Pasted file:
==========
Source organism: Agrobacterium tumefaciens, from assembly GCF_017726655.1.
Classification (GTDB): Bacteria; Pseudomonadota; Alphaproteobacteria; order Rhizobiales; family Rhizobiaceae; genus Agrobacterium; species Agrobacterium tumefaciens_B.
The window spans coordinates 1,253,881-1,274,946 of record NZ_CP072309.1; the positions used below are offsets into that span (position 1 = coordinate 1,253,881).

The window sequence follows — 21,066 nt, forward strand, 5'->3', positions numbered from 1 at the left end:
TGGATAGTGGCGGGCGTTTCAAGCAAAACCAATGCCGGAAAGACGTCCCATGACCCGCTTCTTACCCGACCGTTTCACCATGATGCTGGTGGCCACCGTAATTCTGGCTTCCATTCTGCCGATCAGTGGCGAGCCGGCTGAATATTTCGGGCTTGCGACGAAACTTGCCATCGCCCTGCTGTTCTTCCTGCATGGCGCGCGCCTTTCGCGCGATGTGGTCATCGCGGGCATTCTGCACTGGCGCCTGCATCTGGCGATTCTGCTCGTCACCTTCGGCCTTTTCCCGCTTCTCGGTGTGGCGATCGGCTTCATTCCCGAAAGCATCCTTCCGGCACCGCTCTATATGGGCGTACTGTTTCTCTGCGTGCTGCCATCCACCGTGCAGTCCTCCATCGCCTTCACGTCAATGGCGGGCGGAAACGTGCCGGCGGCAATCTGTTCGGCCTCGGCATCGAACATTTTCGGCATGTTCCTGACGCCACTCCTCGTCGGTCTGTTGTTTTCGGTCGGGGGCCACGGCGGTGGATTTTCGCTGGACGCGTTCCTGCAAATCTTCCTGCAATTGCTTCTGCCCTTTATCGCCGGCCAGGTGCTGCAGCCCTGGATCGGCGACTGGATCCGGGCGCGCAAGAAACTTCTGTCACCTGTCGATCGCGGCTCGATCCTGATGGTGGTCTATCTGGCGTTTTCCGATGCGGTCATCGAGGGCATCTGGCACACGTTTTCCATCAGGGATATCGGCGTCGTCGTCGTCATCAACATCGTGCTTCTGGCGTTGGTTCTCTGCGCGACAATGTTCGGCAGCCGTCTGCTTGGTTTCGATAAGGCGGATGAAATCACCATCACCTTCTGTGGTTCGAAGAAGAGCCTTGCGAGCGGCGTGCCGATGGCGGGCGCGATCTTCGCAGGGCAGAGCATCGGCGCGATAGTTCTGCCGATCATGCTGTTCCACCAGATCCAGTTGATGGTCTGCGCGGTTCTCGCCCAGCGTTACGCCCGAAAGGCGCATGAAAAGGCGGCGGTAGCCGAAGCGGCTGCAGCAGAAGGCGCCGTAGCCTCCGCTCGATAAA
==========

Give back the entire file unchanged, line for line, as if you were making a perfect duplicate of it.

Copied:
Source organism: Agrobacterium tumefaciens, from assembly GCF_017726655.1.
Classification (GTDB): Bacteria; Pseudomonadota; Alphaproteobacteria; order Rhizobiales; family Rhizobiaceae; genus Agrobacterium; species Agrobacterium tumefaciens_B.
The window spans coordinates 1,253,881-1,274,946 of record NZ_CP072309.1; the positions used below are offsets into that span (position 1 = coordinate 1,253,881).

The window sequence follows — 21,066 nt, forward strand, 5'->3', positions numbered from 1 at the left end:
TGGATAGTGGCGGGCGTTTCAAGCAAAACCAATGCCGGAAAGACGTCCCATGACCCGCTTCTTACCCGACCGTTTCACCATGATGCTGGTGGCCACCGTAATTCTGGCTTCCATTCTGCCGATCAGTGGCGAGCCGGCTGAATATTTCGGGCTTGCGACGAAACTTGCCATCGCCCTGCTGTTCTTCCTGCATGGCGCGCGCCTTTCGCGCGATGTGGTCATCGCGGGCATTCTGCACTGGCGCCTGCATCTGGCGATTCTGCTCGTCACCTTCGGCCTTTTCCCGCTTCTCGGTGTGGCGATCGGCTTCATTCCCGAAAGCATCCTTCCGGCACCGCTCTATATGGGCGTACTGTTTCTCTGCGTGCTGCCATCCACCGTGCAGTCCTCCATCGCCTTCACGTCAATGGCGGGCGGAAACGTGCCGGCGGCAATCTGTTCGGCCTCGGCATCGAACATTTTCGGCATGTTCCTGACGCCACTCCTCGTCGGTCTGTTGTTTTCGGTCGGGGGCCACGGCGGTGGATTTTCGCTGGACGCGTTCCTGCAAATCTTCCTGCAATTGCTTCTGCCCTTTATCGCCGGCCAGGTGCTGCAGCCCTGGATCGGCGACTGGATCCGGGCGCGCAAGAAACTTCTGTCACCTGTCGATCGCGGCTCGATCCTGATGGTGGTCTATCTGGCGTTTTCCGATGCGGTCATCGAGGGCATCTGGCACACGTTTTCCATCAGGGATATCGGCGTCGTCGTCGTCATCAACATCGTGCTTCTGGCGTTGGTTCTCTGCGCGACAATGTTCGGCAGCCGTCTGCTTGGTTTCGATAAGGCGGATGAAATCACCATCACCTTCTGTGGTTCGAAGAAGAGCCTTGCGAGCGGCGTGCCGATGGCGGGCGCGATCTTCGCAGGGCAGAGCATCGGCGCGATAGTTCTGCCGATCATGCTGTTCCACCAGATCCAGTTGATGGTCTGCGCGGTTCTCGCCCAGCGTTACGCCCGAAAGGCGCATGAAAAGGCGGCGGTAGCCGAAGCGGCTGCAGCAGAAGGCGCCGTAGCCTCCGCTCGATAAA